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IRS Rules for Receipts: What You Need to Know at Tax Time

March 14th, 2013 by Filed under: Filing Taxes, Tax Tips

tax receiptsIf you’re looking for ways to trim your tax bill, itemizing your deductions can potentially reduce what you owe to Uncle Sam. Depending on your situation, you may be able to deduct medical expenses, charitable donations or job-related expenses. If you’re thinking of taking advantage of these or other deductions this tax season, accurate records are a must. The IRS has specific requirements for receipts that you’ll need to follow to make sure your deductions count.

Business Expenses

The IRS offers a tax break for certain out-of-pocket expenses related to your job. Some of the things you may be able to deduct include:

  • Travel expenses
  • Education or job training expenses
  • Uniforms, tools and equipment, including computers or office equipment
  • Professional dues
  • Expenses related to maintaining a home office

If your job involves travel, the IRS has specific guidelines regarding the types of records you’ll need. According to Publication 463, any evidence you use to support a deduction must be “documentary” and “adequate”, meaning it must be written and show the date, place, amount and nature of the expense. Examples of the types of documentary evidence you can use to support your deduction include mileage logs, credit card receipts, bank statements, taxi and toll receipts, receipts for gifts and receipts from gas stations, hotels and restaurants. The IRS allows an exception to this rule if your hotel expenses are less than $75, you have a travel expenses for which a receipt is not readily available or you keep track of your expenses through an accountable plan with your employer.

If you’re self-employed, you’ll need to keep receipts for any business-related expense you incur, no matter how small. If you plan to claim the home office deduction, you’ll also need to keep detailed records regarding your home, including any costs you pay for property tax, rent, mortgages, utilities and repairs. You’ll should also maintain detailed records if you’re paying out-of-pocket costs for your health insurance or other medical expenses.

Medical Expenses

For your 2012 taxes, the IRS allows you to deduct qualifying medical expenses that are more than 7.5% of your adjusted gross income (AGI). For the year 2013, this number moves from 7.5% to 10%.  Eligible expenses include things like health insurance or long-term care insurance premiums, prescription drug costs, lab fees, and in-home nursing care. Generally, you can deduct these and other medical expenses for yourself, your spouse or your dependents. You can’t claim deductions for cosmetic procedures or for expenses that you received reimbursement for from your insurance company or employer. If you think you may be eligible for a deduction, the IRS encourages you to keep a written record including the date and amount of the expense and the name and address of who it was paid to. According to Publication 502, you should also keep a record of what type of care was received, what the purpose of the care or treatment was and who the expense was for.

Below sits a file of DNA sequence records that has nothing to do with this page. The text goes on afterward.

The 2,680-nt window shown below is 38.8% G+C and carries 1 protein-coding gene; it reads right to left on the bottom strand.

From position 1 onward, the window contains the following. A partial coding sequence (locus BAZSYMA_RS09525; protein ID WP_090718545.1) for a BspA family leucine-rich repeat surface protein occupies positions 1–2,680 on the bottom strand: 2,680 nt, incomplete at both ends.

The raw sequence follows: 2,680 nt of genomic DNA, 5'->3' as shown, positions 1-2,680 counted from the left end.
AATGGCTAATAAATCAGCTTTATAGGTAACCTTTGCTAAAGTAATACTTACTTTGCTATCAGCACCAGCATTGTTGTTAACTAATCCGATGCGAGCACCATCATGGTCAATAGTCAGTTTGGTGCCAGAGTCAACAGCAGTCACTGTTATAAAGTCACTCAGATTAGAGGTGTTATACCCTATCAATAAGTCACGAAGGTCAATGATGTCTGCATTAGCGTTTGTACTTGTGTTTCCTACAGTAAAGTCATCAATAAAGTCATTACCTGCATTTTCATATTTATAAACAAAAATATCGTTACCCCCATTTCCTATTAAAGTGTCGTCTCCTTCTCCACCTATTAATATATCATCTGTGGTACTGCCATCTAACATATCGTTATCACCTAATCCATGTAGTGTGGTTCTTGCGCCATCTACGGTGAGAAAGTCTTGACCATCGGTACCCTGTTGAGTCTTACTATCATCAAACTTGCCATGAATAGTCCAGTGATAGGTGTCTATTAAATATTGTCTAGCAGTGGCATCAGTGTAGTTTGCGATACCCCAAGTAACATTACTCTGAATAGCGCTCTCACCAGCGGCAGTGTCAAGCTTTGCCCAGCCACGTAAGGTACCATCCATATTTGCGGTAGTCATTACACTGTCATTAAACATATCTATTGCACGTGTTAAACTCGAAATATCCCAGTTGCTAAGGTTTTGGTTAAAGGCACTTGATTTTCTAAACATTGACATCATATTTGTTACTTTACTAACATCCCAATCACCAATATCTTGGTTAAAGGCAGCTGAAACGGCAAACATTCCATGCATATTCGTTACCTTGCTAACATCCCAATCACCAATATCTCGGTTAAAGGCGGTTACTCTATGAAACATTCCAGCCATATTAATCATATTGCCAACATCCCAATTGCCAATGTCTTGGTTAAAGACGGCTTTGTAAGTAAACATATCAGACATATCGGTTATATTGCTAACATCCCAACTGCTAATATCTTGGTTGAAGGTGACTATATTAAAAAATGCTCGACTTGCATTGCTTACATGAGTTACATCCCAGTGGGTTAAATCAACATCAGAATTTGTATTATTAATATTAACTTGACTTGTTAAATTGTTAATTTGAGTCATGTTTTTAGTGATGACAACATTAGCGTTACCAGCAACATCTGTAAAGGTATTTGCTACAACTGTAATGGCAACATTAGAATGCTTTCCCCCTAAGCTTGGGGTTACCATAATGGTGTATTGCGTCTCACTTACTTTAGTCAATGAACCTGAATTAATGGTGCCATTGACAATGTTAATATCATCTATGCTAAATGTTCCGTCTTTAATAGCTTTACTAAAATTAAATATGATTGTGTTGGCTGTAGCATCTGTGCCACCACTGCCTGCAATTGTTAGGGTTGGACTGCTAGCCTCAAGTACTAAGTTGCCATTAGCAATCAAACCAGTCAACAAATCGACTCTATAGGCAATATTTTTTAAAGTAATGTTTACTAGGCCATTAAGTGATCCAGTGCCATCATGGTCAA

Charitable Donations

Donating money, clothing or other items to charity is a great way to give back to the community while reducing your tax liability. As of 2013, the IRS allows you to claim a deduction for charitable donations equaling up to 50% of your adjusted gross income. The types of receipts you’ll need to keep depend on the amount of the donation and what was donated. Keep in mind that you can’t deduct donations to individuals or to nonqualified organizations, personal expenses, the value of your time or services and any contributions from which you receive a benefit.

According to Publication 526, deductions for cash donations of any amount require you to have a credit card statement, bank statement, canceled check or a receipt from the charity specifying the date of the donation, the amount and who the money was donated to. For donations of more than $250, you’ll also need a written statement describing the amount and date of the donation and any benefit you received as a result.

For donations of clothing, household goods or other property valued at less than $500, you’ll need to get a receipt showing the name of the charity, the date of the donation and a reasonable description of the property. You should also keep records showing the fair market value of the item at the time you acquired it and at the time it was donated. If you’re donating items valued at more than $500 but less than $5,000, you’ll need all of the above as well as a description of how you got the property. Donations for items valued at more than $5,000 also require a professional written appraisal.

Additional Guidelines

As a general rule, the IRS advises taxpayers to maintain records for at least three years following their tax filing. If you file early, the three-year limitations period begins on the annual filing deadline. No records are necessary if you claim the standard deduction but you could end up owing more in taxes. Even if you don’t plan on itemizing, it’s still a good idea to keep a paper trail so you can compare your deductions before you file.


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